First, it gives us some insight into what does and does not merit a waiver by the NRMP. Court documents suggest NYP claimed both eligibility and extreme hardship as bases for its waiver request. NYP argued to the lower court that “between 2012 and 2017, Dr. Khass made a significant number of anti-Semitic, anti-gay, and/or racially insensitive social media posts, some of which condoned and/or encourage violence which rendered Dr. Khass ineligible to train at the Hospital. Moreover, the Hospital asserts that these posts would cause serious and extreme hardship on the Program because it would interfere with the Program’s ability to serve a patient population consisting of a large number of Orthodox Jews and would render it unable to conduct a respectful, inclusive work environment.” Presumably, NYP made these same points to the NRMP, but the NRMP denied the waiver and subsequent reconsideration request. Given the severity of the allegations, it is notable that the NRMP denied the waiver. NYP’s court filings claimed that the NRMP ultimately reversed its waiver decision in June 2020 as part of a settlement with NYP.

Second, the case illustrates the potential legal options in NRMP waiver scenarios. One of those scenarios is how a resident confronts a program’s refusal to abide by the NRMP’s waiver denial. Dr. Khass’s case may be the only reported court decision concerning a resident’s attempt to enforce the NRMP’s Match Participation Agreement. It is unclear from the various court opinions whether NYP and Dr. Khass signed a training agreement, as is typical following the Match, which would be the more common contract to seek to enforce.

The other scenario relates to the availability of court relief from the NRMP’s waiver decisions. The NRMP’s current policy notes that waiver decisions are final and not subject to arbitration or litigation, which is a change from the version of the policy in effect circa 2019 that simply said waiver decisions were not arbitrable. Indeed, this case may have been what prompted the NRMP to prevent the parties from seeking judicial scrutiny. The court records in this case show that NYP sued the NRMP in court, claiming that its decision was arbitrary and capricious. This issue of access to the courts regarding disputes with the NRMP continues to cause me great concern, as the NRMP now reserves for itself unchecked discretion even when it fails to faithfully apply its standards. I remain interested in waiver cases that might present an opportunity to challenge this.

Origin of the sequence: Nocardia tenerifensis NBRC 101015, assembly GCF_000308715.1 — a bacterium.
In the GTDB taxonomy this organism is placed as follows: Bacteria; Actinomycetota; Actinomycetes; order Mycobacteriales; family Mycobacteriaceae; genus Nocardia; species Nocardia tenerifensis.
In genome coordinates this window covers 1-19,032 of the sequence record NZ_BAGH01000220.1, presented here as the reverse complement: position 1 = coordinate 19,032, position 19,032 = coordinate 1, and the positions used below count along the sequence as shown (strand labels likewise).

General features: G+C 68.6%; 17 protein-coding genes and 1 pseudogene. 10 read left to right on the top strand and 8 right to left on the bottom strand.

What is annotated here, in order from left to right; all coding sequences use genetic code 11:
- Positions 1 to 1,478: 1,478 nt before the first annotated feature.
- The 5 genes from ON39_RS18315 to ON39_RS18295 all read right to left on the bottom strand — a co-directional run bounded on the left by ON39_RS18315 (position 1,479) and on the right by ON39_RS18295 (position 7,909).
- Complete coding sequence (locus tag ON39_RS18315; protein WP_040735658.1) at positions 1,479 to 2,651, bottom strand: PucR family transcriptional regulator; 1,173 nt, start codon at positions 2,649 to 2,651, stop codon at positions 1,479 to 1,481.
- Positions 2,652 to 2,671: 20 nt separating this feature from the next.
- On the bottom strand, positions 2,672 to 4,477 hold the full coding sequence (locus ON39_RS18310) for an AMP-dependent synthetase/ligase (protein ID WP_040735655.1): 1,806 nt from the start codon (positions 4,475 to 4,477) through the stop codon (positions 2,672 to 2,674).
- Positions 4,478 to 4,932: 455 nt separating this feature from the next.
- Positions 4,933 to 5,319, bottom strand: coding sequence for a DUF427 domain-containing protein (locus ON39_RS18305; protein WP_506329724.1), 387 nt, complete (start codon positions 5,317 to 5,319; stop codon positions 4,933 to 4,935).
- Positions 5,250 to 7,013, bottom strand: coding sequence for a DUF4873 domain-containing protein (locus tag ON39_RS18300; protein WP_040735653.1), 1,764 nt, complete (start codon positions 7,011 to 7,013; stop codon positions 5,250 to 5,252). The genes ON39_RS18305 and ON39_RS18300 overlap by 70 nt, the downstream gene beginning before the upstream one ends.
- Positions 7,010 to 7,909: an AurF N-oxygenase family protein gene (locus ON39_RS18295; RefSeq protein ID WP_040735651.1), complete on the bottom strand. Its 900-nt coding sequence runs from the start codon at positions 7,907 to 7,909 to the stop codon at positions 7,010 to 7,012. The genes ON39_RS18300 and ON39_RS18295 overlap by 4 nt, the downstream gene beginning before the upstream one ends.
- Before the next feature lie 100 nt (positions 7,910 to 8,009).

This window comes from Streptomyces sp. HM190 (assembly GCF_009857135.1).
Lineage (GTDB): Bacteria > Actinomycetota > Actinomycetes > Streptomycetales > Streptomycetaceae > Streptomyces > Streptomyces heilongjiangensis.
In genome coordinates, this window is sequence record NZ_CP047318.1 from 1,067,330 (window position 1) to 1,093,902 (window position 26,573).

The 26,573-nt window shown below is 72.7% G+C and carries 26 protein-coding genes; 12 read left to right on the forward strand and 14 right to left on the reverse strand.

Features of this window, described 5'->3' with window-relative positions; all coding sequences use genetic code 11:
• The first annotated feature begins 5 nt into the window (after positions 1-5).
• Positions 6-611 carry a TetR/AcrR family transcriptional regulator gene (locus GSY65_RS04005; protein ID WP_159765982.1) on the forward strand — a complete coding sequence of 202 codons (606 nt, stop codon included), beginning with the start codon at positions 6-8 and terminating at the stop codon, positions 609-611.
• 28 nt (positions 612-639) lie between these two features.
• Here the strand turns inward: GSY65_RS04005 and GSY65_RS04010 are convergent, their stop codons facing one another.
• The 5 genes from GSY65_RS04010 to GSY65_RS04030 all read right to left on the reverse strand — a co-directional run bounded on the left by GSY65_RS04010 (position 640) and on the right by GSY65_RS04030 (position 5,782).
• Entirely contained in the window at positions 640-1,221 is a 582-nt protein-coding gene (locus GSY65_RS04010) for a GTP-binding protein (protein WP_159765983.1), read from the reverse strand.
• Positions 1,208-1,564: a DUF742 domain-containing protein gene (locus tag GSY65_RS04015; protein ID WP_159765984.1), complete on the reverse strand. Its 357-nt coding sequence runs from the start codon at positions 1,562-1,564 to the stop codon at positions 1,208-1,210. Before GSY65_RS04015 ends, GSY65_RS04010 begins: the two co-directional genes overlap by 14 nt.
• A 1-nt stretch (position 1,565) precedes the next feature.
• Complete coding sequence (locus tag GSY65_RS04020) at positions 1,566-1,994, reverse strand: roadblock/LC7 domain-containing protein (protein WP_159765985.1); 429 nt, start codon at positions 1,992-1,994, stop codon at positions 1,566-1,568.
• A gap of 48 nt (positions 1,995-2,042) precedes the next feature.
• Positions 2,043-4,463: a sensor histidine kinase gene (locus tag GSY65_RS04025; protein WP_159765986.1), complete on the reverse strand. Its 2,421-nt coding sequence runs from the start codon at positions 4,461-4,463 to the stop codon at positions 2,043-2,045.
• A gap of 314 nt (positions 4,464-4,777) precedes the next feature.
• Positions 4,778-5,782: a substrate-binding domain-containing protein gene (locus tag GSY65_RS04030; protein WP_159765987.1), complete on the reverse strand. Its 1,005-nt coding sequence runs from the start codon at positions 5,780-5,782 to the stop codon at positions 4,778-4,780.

And, finally, this case points out the procedural hurdles and other complications residents must navigate when challenging breaches of contract and discipline. New York’s PHHPC grievance process is unique. While not requiring exhaustion of a third-party process before commencing litigation, California’s recently passed Higher Education Employer-Employee Relations Act affords residents a second review of disciplinary action in non-“academic or clinical matters.” Navigating these hurdles requires knowledge and experience.

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Authored by

Gregory Care Partner